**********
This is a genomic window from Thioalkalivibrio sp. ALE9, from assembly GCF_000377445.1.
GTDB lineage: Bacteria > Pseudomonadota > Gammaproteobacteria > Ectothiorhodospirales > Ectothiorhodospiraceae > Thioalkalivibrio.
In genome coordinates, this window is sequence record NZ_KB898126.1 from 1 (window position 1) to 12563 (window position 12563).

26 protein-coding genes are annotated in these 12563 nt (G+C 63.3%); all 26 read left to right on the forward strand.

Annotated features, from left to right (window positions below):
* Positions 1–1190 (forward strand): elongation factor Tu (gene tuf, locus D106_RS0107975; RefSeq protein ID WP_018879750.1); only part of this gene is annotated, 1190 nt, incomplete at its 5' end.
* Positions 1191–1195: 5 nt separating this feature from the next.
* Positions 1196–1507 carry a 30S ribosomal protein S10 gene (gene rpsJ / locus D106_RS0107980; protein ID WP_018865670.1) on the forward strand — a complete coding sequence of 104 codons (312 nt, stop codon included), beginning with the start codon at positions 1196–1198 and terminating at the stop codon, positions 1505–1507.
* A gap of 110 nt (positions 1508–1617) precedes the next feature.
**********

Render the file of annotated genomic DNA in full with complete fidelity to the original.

This is a genomic window from Thioalkalivibrio sp. ALE9, from assembly GCF_000377445.1.
GTDB lineage: Bacteria > Pseudomonadota > Gammaproteobacteria > Ectothiorhodospirales > Ectothiorhodospiraceae > Thioalkalivibrio.
In genome coordinates, this window is sequence record NZ_KB898126.1 from 1 (window position 1) to 12563 (window position 12563).

26 protein-coding genes are annotated in these 12563 nt (G+C 63.3%); all 26 read left to right on the forward strand.

Annotated features, from left to right (window positions below):
* Positions 1–1190 (forward strand): elongation factor Tu (gene tuf, locus D106_RS0107975; RefSeq protein ID WP_018879750.1); only part of this gene is annotated, 1190 nt, incomplete at its 5' end.
* Positions 1191–1195: 5 nt separating this feature from the next.
* Positions 1196–1507 carry a 30S ribosomal protein S10 gene (gene rpsJ / locus D106_RS0107980; protein ID WP_018865670.1) on the forward strand — a complete coding sequence of 104 codons (312 nt, stop codon included), beginning with the start codon at positions 1196–1198 and terminating at the stop codon, positions 1505–1507.
* A gap of 110 nt (positions 1508–1617) precedes the next feature.